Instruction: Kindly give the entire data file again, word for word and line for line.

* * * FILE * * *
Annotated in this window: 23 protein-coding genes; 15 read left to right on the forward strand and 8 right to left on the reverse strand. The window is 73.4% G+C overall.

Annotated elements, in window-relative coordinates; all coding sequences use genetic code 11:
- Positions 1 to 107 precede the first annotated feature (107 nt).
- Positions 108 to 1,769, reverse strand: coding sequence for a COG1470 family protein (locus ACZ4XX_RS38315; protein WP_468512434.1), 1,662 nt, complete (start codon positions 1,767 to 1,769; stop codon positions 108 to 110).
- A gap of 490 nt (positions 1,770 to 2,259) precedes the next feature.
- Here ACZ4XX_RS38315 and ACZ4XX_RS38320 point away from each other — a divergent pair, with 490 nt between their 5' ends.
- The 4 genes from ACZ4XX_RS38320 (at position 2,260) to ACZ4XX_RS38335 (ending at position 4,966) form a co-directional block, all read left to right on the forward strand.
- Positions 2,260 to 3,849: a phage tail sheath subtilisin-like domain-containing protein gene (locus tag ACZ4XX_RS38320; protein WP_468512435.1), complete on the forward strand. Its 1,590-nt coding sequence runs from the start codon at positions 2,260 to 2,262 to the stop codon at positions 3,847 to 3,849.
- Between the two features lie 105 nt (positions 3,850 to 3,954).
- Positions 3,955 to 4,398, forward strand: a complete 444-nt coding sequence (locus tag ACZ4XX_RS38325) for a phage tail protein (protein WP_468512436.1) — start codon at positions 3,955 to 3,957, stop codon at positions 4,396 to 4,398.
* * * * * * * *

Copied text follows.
Annotated in this window: 23 protein-coding genes; 15 read left to right on the forward strand and 8 right to left on the reverse strand. The window is 73.4% G+C overall.

Annotated elements, in window-relative coordinates; all coding sequences use genetic code 11:
- Positions 1 to 107 precede the first annotated feature (107 nt).
- Positions 108 to 1,769, reverse strand: coding sequence for a COG1470 family protein (locus ACZ4XX_RS38315; protein WP_468512434.1), 1,662 nt, complete (start codon positions 1,767 to 1,769; stop codon positions 108 to 110).
- A gap of 490 nt (positions 1,770 to 2,259) precedes the next feature.
- Here ACZ4XX_RS38315 and ACZ4XX_RS38320 point away from each other — a divergent pair, with 490 nt between their 5' ends.
- The 4 genes from ACZ4XX_RS38320 (at position 2,260) to ACZ4XX_RS38335 (ending at position 4,966) form a co-directional block, all read left to right on the forward strand.
- Positions 2,260 to 3,849: a phage tail sheath subtilisin-like domain-containing protein gene (locus tag ACZ4XX_RS38320; protein WP_468512435.1), complete on the forward strand. Its 1,590-nt coding sequence runs from the start codon at positions 2,260 to 2,262 to the stop codon at positions 3,847 to 3,849.
- Between the two features lie 105 nt (positions 3,850 to 3,954).
- Positions 3,955 to 4,398, forward strand: a complete 444-nt coding sequence (locus tag ACZ4XX_RS38325) for a phage tail protein (protein WP_468512436.1) — start codon at positions 3,955 to 3,957, stop codon at positions 4,396 to 4,398.